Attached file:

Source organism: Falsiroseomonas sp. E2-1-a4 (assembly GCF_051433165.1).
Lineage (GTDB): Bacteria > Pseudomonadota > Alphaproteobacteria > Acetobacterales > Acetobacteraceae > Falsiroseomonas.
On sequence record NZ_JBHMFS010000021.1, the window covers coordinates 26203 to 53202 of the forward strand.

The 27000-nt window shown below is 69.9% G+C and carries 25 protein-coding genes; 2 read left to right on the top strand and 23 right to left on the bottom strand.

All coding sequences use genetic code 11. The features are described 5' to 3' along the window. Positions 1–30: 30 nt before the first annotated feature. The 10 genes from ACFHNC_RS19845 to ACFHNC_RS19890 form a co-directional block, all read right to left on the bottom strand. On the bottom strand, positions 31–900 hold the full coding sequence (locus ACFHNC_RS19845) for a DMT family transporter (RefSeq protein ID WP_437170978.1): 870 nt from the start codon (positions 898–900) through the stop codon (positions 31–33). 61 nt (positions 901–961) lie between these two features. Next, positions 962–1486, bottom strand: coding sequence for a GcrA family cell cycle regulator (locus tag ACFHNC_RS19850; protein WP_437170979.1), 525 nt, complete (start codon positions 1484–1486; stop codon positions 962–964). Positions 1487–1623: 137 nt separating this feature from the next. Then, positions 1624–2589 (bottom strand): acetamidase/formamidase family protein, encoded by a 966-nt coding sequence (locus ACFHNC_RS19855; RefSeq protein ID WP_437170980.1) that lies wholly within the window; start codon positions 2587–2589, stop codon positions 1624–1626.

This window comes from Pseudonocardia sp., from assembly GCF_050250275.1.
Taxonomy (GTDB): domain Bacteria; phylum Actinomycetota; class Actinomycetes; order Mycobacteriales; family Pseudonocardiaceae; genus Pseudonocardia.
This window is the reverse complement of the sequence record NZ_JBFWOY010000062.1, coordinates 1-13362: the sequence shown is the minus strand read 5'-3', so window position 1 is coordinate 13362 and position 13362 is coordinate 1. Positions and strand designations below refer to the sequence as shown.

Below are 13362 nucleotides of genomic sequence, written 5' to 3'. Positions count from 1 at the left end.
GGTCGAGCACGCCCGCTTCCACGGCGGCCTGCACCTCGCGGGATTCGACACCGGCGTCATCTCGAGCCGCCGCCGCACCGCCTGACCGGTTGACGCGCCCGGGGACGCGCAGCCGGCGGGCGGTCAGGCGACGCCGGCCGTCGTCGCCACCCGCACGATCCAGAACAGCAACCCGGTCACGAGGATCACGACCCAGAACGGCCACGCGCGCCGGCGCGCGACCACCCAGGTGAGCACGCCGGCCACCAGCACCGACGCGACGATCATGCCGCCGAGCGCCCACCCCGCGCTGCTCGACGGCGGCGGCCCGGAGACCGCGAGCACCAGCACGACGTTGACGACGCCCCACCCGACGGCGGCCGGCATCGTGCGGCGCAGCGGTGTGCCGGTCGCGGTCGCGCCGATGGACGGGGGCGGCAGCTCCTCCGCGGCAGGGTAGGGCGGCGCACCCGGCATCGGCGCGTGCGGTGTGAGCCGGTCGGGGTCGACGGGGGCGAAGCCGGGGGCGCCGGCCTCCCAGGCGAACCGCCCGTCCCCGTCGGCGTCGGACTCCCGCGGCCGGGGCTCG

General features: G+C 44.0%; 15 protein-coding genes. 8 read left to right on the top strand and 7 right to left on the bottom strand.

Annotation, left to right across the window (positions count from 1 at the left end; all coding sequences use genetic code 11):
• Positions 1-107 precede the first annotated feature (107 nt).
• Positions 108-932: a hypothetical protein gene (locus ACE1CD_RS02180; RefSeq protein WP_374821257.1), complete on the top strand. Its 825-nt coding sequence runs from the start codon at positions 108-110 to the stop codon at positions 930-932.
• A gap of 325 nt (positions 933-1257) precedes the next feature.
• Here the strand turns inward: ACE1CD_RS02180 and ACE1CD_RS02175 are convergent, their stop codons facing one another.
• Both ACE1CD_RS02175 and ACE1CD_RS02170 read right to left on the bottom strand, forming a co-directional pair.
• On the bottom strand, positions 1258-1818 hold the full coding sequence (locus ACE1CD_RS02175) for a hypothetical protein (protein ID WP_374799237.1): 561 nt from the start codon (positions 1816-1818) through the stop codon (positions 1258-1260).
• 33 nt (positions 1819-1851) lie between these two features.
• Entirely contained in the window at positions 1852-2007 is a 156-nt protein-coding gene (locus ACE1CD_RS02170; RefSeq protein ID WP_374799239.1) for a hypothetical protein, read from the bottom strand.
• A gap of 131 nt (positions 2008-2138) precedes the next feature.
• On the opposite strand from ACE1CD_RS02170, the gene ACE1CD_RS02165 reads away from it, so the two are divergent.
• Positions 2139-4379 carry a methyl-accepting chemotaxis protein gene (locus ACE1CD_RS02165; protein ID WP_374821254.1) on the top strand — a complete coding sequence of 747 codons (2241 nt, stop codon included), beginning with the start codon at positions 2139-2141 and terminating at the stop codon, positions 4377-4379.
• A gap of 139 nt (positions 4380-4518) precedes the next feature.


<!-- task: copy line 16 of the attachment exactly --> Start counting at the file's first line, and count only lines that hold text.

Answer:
• Here the strand turns inward: ACE1CD_RS02180 and ACE1CD_RS02175 are convergent, their stop codons facing one another.